New L.A.’s initial enrollment is made up of 75 sixth-graders who will be divided into three classes, and the six classrooms at the Oasis Theatre, owned by the non-denominational Oasis Christian Center, provides ample space.

The school’s faculty will set aside time at the end of the school day for an intervention program that will focus on enrichment and skill-building. Kids will also meet with a student adviser for 30 minutes each day to talk about social and emotional issues, tolerance and community building.

“Our teachers have taken a huge risk coming here,” Albert said. “They’re out of the union; they’ve had to resign their positions at LAUSD. But they are confident about our mission.”

For Adina Ackerman, who will teach language arts and history, the chance to work at New L.A. was “something I couldn’t pass up.”

Ackerman has known Albert since her sophomore year at Milken Community High School, when he was her Jewish history teacher. They also worked together as counselors at Camp Ramah in Ojai.

The Los Angeles native got her start as a fourth-grade teacher at Temple Israel of Hollywood’s day school and then taught third grade at Figueroa Street Elementary School in South Los Angeles.

“There is very little freedom within the curriculum and a huge emphasis on testing,” she said of her experience with LAUSD. “You can’t really be a great teacher because you’re spending all your time preparing for tests.”

South Africa native Tanya Kennedy said she was also drawn to New L.A.’s creative atmosphere after three years teaching second and third grade at an inner city San Diego school.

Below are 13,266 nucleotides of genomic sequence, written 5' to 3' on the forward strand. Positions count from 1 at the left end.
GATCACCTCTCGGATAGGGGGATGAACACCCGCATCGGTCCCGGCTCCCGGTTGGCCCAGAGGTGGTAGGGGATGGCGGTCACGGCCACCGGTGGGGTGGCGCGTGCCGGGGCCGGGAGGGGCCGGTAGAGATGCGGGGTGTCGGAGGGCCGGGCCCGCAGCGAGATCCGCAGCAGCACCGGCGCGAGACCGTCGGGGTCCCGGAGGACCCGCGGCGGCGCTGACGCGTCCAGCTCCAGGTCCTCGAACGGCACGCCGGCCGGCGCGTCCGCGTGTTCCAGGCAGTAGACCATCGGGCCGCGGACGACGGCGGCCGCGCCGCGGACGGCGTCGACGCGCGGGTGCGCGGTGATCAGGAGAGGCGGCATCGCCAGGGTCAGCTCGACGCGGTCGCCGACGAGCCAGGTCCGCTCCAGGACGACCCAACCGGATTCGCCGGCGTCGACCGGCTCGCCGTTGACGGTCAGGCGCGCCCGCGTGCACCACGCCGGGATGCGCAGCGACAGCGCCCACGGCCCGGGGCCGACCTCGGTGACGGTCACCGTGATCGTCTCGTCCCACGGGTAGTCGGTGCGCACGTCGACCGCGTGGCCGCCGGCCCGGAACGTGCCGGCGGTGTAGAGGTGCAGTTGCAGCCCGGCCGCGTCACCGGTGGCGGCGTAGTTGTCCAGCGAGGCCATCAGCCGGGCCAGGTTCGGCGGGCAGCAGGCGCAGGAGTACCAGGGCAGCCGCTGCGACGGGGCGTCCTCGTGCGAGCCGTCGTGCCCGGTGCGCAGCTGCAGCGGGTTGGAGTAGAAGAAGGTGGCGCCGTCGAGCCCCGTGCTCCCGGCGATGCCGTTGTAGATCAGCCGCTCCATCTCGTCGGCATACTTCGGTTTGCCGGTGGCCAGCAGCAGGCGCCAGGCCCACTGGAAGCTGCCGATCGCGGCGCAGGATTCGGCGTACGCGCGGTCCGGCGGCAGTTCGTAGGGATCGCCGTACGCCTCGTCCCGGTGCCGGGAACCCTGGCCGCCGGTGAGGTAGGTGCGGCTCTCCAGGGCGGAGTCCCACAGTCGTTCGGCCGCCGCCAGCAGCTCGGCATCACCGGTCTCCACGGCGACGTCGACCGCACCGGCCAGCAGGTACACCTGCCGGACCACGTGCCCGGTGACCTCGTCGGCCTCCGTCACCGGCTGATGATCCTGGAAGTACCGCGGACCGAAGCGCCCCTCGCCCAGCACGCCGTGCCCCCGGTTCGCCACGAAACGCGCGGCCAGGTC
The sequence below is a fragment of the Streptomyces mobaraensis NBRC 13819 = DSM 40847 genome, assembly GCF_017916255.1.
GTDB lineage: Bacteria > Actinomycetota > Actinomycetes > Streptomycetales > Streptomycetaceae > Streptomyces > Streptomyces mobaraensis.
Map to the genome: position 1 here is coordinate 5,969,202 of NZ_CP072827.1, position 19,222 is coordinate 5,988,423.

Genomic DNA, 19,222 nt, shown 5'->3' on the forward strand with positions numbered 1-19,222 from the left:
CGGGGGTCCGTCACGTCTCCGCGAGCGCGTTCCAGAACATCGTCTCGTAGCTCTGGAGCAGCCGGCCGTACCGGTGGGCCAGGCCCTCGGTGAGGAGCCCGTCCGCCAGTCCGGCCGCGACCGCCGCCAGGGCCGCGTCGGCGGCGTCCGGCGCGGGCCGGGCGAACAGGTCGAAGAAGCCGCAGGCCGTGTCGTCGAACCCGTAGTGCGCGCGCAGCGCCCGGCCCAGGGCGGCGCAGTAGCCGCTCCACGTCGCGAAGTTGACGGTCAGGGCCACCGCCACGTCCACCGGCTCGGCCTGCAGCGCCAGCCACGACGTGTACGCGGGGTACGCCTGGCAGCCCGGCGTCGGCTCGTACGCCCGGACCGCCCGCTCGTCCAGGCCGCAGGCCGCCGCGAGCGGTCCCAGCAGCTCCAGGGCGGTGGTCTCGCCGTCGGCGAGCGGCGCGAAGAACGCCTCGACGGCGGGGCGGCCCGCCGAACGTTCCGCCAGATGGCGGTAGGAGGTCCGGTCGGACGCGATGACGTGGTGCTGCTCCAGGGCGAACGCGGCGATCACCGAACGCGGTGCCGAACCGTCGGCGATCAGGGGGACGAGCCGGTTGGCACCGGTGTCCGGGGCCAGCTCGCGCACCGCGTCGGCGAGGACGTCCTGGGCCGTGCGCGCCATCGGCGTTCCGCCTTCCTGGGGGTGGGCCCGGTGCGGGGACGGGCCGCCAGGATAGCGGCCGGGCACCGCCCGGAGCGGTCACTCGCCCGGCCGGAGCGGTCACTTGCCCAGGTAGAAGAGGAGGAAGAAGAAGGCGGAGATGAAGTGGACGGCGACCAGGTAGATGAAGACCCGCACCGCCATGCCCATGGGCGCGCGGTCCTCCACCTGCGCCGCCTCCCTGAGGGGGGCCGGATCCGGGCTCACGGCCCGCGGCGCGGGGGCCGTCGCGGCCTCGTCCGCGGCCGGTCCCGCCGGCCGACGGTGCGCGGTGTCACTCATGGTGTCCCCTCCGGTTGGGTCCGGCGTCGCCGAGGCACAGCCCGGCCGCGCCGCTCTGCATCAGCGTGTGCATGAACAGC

The other two teachers on Albert’s five-member staff bring a range of personal talents to the mix. Math teacher Lena Liu, fresh from a five-year stint at an elementary school in Koreatown, is also a violinist who has played with hip-hop orchestra daKah, MC Mos Def and musician Rahzel. Humanities teacher Stephen De Sal has 20 years’ teaching experience, including for gifted and talented students in the Pasadena Unified School District.

It’s Time to Heal Workers’ Comp

When Gov. Arnold Schwarzenegger reformed California’s disastrous workers’ comp system in 2004, I was bothered by the effort expended by Sacramento’s elected Democrats to fight reform in order to protect their lawyer allies who were gaming the badly broken system.

Although the Democrats controlled the state legislature and governorship for five years, they adopted only tepid reform under Gov. Gray Davis, aimed largely at reducing doctor and drug costs — not the main causes of the worst workers’ comp crisis in America.

In a column for The Journal a year ago, I noted that the media failed to explain the long resistance by the Democrats to deep reforms. Had the media been awake, we might not have been saddled so long with terrible policies that created the most expensive workers’ comp system in the nation, yet provided truly injured workers among the worst benefits.

Where did all that money go? Much went to middlemen like lawyers who were milking California’s supposedly “no fault” system in court, fueling a cottage industry of private detectives who earned a living investigating workers — and too often catching them moving furniture or working in demanding new jobs.

Senate Bill 899, the Schwarzenegger reform authored by state Sen. Charles Poochigian (R-Fresno), took direct aim at the bloat and the spiraling costs of “permanent disability” awards from which the lawyers skimmed their fees.

Not surprisingly, the reforms aren’t perfect. David DePaolo, of workcompcentral.com, said California needs to ensure that permanent disability awards for the truly injured compare to awards in states with fair systems. His preliminary findings show “California is now at the bottom in compensating for permanent disability.”

Nevertheless, the rules written by California’s tough workers’ comp czar, Andrea Hoch, are bringing positive change. According to the state Division of Workers Compensation, rates dropped 16 percent in the past year, and experts expect another 10 percent drop this year. Moreover, filings of disputed claims are dropping rapidly.